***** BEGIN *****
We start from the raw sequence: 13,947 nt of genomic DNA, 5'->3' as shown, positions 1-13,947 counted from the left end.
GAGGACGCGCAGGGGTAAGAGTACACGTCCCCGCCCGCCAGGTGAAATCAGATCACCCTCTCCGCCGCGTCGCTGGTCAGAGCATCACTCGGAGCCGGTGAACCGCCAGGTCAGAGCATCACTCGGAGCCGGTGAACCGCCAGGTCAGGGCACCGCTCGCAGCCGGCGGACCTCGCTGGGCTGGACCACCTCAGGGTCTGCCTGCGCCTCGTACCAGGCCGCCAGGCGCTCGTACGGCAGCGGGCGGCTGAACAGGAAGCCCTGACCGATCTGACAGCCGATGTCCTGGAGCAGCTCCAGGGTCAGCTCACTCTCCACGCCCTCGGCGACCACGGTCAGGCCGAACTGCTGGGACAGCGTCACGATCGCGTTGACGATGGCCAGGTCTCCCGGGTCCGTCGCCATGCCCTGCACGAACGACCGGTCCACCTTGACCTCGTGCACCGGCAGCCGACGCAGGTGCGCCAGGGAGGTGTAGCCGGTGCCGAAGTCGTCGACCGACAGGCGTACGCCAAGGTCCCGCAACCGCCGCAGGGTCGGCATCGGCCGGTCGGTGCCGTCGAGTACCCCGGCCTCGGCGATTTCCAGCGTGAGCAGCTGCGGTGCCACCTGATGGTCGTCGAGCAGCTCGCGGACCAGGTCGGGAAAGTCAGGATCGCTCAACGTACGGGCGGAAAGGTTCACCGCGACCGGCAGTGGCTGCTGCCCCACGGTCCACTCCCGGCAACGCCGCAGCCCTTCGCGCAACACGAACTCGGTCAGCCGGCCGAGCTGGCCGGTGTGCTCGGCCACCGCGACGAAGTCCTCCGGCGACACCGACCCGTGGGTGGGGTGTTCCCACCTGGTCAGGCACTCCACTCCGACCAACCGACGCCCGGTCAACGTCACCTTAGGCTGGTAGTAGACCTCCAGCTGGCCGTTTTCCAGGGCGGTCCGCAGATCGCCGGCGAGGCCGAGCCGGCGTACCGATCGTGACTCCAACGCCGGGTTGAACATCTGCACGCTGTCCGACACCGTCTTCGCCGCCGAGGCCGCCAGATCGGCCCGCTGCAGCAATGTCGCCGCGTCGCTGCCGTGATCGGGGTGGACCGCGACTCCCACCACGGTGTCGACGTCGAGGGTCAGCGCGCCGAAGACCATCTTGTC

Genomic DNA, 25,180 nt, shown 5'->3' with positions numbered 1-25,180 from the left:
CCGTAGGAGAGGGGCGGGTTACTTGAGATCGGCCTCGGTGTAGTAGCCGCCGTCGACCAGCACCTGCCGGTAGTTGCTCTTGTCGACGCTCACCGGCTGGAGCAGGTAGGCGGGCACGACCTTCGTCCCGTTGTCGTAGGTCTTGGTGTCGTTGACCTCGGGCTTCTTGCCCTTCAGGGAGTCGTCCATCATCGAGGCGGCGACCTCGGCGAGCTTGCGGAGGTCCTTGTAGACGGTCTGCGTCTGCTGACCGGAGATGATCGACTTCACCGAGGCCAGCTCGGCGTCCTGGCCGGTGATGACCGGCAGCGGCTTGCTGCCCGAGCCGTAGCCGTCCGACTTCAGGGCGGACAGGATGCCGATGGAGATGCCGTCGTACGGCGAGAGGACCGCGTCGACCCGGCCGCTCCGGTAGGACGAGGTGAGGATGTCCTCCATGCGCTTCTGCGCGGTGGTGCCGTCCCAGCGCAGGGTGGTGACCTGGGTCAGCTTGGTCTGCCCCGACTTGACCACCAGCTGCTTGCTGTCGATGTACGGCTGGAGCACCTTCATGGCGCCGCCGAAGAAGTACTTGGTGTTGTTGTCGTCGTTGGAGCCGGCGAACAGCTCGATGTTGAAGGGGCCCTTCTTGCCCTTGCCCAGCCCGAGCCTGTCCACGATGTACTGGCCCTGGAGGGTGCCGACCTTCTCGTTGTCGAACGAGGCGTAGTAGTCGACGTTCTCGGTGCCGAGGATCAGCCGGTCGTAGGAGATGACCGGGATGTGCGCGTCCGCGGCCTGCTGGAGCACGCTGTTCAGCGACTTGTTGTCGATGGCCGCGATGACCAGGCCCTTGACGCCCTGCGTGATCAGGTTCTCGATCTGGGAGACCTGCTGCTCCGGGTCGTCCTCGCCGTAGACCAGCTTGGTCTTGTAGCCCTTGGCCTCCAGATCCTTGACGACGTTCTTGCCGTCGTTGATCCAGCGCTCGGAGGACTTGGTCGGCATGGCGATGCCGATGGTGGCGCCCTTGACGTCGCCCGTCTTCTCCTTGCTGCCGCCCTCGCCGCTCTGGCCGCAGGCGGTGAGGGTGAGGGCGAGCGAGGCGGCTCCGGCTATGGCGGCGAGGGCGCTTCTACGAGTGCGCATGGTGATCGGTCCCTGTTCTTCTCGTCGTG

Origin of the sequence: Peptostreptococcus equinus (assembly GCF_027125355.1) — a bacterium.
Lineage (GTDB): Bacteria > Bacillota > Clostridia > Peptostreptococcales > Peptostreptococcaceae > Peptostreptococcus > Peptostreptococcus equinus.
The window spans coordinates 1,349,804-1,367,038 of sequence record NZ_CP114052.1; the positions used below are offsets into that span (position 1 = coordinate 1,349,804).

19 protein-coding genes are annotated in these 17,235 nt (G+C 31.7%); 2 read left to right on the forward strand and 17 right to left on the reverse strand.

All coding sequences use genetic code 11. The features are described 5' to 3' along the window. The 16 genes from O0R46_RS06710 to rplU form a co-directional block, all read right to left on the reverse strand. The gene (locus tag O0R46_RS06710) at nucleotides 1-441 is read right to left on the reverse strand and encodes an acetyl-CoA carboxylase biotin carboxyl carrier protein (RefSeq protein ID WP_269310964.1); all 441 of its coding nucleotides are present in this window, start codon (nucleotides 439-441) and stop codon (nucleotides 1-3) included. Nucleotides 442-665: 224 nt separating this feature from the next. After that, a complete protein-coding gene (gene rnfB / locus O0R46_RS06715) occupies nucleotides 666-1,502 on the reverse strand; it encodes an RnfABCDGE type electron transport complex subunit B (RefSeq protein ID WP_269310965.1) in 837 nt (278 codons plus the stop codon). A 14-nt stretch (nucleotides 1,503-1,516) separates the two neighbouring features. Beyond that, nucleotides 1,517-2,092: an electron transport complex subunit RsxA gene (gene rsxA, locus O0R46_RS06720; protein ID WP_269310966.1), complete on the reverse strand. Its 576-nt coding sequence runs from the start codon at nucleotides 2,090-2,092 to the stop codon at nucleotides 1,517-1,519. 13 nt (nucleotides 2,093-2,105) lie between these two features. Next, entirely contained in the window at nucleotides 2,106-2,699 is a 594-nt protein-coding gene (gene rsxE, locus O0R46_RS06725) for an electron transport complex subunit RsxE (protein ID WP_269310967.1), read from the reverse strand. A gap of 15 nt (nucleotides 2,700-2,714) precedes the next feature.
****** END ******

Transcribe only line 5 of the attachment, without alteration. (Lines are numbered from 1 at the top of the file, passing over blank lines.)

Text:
Origin of the sequence: Peptostreptococcus equinus (assembly GCF_027125355.1) — a bacterium.